was a habitual offender with two or more prior felony
convictions. Ark. Code Ann. § 5-4-301(a)(2)(A)-(B)
(Repl. 2006). However, that is not what occurred here. In
2006, the circuit court sentenced Anderson as a habitual
offender to a term of 240 months in the ADC and an SIS for
now to two cases in which our court has addressed similar
arguments regarding an original sentence being illegal
because of the defendant's habitual-offender status and
the circuit court's lack of authority to suspend a
portion of it. In Chadwell v. State, 80 Ark.App.
133, 135-36, 91 S.W.3d 530, 531-32 (2002), Chadwell was
sentenced in 1992 as a habitual offender to twenty years'
imprisonment with ten years suspended. On appeal from a
subsequent revocation of the suspended portion of the
sentence, he argued, as Anderson does here, that the SIS was
an illegal sentence and that it could not be revoked.
Id. Our court disagreed, holding that because the
circuit court also sentenced Chadwell to a ten-year prison
term, it "did not lack authority" to impose the
additional ten-year suspended sentence. Id.
court again addressed this issue in 2016. In Todd v.
State, 2016 Ark.App. 204, at 4-5, 489 S.W.3d 207, 209,
we noted that the General Assembly had never rejected our
court's holding in Chadwell-that a circuit court
can suspend a portion of a habitual-offender sentence when it
also imposes a term of imprisonment. "The legislature is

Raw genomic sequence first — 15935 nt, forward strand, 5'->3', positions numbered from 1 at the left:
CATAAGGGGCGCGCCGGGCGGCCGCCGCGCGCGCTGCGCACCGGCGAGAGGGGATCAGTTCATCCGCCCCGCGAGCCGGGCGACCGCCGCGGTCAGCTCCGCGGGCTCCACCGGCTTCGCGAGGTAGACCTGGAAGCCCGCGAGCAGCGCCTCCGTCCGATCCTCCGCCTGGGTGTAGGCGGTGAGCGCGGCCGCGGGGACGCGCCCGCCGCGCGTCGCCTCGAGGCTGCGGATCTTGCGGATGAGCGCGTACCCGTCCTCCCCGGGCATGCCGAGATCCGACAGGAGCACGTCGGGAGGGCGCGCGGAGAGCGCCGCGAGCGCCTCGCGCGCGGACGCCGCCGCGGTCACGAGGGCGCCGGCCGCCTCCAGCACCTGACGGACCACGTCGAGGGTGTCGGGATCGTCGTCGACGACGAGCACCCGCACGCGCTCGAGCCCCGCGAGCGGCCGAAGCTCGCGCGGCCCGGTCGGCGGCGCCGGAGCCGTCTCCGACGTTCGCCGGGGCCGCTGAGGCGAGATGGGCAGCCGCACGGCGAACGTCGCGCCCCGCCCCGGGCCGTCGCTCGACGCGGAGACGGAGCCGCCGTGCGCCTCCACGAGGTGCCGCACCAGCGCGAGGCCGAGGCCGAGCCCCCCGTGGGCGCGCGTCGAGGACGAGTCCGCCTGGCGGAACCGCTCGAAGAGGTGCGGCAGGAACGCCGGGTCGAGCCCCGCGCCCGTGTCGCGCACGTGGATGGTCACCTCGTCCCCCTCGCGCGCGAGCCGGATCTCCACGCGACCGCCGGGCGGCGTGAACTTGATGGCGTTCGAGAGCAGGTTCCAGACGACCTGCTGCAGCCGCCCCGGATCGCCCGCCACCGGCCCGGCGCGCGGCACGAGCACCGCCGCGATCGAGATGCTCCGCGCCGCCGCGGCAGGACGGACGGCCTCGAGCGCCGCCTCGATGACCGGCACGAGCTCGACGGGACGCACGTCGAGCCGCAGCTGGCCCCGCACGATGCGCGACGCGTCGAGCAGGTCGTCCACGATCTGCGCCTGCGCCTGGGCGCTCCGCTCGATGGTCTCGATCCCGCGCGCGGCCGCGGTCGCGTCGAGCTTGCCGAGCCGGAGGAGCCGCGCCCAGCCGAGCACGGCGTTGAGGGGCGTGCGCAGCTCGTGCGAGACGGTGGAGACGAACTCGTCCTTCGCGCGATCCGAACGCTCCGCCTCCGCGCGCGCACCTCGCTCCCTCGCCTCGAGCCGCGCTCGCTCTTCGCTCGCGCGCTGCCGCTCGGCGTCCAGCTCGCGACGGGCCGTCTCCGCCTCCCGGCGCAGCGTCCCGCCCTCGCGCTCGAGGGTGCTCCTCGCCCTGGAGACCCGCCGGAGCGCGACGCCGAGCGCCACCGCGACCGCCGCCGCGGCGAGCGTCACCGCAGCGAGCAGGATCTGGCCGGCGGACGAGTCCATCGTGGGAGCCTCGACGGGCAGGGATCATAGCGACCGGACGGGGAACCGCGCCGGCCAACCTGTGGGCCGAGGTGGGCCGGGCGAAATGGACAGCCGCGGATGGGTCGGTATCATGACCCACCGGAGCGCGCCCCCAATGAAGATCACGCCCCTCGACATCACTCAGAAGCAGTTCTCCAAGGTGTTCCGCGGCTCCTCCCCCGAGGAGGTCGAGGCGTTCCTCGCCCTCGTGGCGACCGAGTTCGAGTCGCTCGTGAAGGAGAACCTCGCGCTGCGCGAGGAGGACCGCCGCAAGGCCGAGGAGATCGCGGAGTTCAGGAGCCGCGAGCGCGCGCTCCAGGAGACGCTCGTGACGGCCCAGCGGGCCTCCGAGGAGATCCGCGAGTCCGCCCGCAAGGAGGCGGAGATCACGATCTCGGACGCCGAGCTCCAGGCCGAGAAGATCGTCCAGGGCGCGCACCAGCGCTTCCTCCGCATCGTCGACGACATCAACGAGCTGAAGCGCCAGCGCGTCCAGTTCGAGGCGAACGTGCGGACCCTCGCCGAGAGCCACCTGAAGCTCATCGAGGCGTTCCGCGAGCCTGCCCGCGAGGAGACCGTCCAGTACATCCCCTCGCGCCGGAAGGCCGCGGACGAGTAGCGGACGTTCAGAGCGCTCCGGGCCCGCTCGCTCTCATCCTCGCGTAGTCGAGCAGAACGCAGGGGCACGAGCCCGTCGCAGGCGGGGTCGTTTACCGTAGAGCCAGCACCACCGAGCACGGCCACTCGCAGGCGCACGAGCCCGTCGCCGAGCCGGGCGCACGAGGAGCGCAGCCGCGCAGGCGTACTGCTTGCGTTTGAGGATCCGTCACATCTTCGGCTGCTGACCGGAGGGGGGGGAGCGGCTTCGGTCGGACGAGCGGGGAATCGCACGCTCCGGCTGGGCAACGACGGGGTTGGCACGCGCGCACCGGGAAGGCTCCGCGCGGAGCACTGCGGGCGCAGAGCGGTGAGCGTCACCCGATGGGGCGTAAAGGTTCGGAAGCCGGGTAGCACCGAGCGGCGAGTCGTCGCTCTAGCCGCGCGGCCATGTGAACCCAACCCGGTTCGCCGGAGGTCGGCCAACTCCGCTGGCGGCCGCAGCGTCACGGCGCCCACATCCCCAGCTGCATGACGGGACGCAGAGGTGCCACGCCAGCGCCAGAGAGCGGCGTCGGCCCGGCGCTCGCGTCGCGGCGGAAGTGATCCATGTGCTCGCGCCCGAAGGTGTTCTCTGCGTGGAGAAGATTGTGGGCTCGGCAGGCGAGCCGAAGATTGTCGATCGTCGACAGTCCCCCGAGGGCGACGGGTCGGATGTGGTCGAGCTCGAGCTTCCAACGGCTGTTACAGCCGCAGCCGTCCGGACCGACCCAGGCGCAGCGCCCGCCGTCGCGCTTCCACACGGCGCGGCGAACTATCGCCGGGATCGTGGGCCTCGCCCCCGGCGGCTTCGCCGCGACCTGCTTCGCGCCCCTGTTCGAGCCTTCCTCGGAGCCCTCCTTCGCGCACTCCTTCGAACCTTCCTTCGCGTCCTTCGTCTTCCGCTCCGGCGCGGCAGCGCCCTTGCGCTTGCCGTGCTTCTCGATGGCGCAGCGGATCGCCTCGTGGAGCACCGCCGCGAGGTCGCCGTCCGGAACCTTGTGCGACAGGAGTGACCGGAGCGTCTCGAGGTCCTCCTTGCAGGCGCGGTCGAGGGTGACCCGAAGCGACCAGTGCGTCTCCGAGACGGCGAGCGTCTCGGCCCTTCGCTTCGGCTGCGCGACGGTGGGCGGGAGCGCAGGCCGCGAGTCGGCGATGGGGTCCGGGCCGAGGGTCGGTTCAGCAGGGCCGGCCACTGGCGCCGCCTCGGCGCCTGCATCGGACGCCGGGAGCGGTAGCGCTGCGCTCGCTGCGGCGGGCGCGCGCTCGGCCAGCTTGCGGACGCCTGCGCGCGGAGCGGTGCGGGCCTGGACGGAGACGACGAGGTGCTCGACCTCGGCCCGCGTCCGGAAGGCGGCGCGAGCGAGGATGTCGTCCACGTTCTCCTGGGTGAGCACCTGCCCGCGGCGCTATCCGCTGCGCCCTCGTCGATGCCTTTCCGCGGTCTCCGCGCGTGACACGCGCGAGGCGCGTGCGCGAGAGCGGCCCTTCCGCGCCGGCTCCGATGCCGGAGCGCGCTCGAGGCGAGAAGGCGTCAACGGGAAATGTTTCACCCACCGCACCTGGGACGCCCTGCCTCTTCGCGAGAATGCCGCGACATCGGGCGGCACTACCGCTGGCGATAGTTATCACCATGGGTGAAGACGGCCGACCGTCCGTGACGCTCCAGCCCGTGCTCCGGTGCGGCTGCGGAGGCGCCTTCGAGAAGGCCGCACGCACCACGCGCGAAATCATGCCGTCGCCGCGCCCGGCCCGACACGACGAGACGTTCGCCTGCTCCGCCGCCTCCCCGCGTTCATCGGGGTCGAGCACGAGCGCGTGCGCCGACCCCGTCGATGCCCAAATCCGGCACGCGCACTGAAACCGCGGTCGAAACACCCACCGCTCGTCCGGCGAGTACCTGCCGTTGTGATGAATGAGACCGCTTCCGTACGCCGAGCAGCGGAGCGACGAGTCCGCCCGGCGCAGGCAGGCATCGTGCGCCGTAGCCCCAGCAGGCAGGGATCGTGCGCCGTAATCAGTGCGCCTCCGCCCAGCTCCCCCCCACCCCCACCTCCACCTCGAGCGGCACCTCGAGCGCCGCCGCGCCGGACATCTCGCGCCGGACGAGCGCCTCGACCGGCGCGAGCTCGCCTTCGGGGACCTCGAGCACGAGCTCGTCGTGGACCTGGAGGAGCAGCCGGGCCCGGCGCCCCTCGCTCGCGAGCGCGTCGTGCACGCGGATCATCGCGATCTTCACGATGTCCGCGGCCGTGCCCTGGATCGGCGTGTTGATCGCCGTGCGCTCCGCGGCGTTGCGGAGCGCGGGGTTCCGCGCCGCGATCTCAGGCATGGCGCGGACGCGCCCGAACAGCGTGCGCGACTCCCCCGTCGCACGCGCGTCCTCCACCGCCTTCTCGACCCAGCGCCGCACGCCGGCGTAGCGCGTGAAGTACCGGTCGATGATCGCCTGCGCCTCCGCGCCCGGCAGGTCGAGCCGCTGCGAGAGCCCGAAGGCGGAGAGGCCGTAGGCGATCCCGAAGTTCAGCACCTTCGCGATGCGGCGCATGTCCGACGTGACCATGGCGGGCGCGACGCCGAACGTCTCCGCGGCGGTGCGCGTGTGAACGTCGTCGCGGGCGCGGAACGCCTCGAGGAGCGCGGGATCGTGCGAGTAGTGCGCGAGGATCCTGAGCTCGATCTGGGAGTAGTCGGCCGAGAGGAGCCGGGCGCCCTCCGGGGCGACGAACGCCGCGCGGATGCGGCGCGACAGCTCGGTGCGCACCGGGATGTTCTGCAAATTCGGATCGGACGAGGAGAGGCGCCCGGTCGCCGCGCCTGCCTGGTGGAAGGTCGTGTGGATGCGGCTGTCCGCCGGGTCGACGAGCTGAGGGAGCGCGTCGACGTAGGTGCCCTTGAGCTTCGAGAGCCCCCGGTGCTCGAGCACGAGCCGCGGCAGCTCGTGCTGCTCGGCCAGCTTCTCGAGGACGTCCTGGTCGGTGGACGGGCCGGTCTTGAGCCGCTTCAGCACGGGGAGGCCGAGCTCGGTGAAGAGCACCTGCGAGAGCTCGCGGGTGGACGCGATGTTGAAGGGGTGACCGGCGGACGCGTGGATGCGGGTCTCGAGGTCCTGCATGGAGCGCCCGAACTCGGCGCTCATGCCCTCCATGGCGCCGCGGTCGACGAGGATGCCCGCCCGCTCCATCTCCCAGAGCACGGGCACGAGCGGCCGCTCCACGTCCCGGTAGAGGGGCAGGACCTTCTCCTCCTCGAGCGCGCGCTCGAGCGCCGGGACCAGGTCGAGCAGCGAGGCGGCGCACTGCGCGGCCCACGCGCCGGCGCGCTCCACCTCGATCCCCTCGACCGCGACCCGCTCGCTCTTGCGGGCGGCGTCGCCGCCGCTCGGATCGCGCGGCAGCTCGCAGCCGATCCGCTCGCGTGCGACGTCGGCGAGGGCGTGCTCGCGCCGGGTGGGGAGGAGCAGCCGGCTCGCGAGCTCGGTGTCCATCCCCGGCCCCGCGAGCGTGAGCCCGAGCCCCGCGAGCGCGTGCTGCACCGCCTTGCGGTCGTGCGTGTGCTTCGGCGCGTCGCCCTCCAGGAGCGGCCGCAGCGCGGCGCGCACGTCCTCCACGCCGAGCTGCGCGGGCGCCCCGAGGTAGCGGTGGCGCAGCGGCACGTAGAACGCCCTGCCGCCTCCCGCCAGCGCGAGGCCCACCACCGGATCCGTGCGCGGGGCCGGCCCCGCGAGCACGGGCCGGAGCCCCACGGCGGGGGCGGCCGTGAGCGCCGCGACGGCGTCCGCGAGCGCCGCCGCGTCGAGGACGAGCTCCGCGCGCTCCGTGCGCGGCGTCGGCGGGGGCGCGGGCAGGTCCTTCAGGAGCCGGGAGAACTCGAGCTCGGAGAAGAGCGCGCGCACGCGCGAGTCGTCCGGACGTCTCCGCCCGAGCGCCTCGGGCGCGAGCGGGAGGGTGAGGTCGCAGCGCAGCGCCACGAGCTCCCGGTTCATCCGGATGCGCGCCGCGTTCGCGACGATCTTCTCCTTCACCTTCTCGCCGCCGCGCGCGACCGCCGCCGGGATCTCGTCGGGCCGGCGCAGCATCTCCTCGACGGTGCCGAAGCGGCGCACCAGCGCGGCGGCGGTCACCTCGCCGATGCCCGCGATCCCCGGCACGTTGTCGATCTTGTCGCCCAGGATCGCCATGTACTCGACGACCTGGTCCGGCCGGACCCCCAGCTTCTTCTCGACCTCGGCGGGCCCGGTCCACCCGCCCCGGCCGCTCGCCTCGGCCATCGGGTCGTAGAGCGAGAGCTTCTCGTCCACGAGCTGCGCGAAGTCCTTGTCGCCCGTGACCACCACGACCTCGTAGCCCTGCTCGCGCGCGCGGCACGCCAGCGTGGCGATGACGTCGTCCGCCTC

presumed to be familiar with the appellate courts'
interpretation of its statutes, and it can amend a statute if
it disagrees with those interpretations; absent such an
amendment, the interpretation of the statute remains the
law." Id. (quoting Pedraza v. State,
2015 Ark.App. 205, at 5, 465 S.W.3d 426, 430). Todd was a
habitual offender with ten prior felony convictions when he
was charged with new crimes in 2009. When he pled nolo
contendere to the new charges, the circuit court sentenced
him to concurrent terms of eight years' imprisonment to
be followed by seven years' SIS. Our court, relying on
Chadwell, rejected Todd's argument that the SIS
was illegal because he was a habitual offender. Id.
at 5, 489 S.W.3d at 209.
relies most heavily on State v. Joslin, 364 Ark.
545, 222 S.W.3d 168 (2006). However, it is distinguishable
from the case at hand. In Joslin, the circuit court
placed the appellant on probation for five years without
imposing any term of imprisonment, even though Joslin was a
habitual offender. Our supreme court held that the probation
was illegal under section 5-4-301(a)(2)(B) and reversed and
remanded to the circuit court. Id. In that case, the
circuit court did not have the authority to sentence Joslin
solely to probation because she was a habitual offender.
Because she was charged by the State as a habitual offender
and she pled guilty to a Class C felony as a habitual
offender, she was only eligible for a sentencing range of
three to twenty years' imprisonment pursuant to statute.
Id. Here, Anderson was sentenced to a term of
imprisonment in the ADC before his SIS began, so his reliance
on Joslin is misplaced.
on our precedent, the circuit court in 2006 was clearly
within its authority to impose an SIS following the prison
term to which it sentenced Anderson. Accordingly, the same
court, in 2017, was also within its authority to revoke
Anderson's SIS upon finding that ...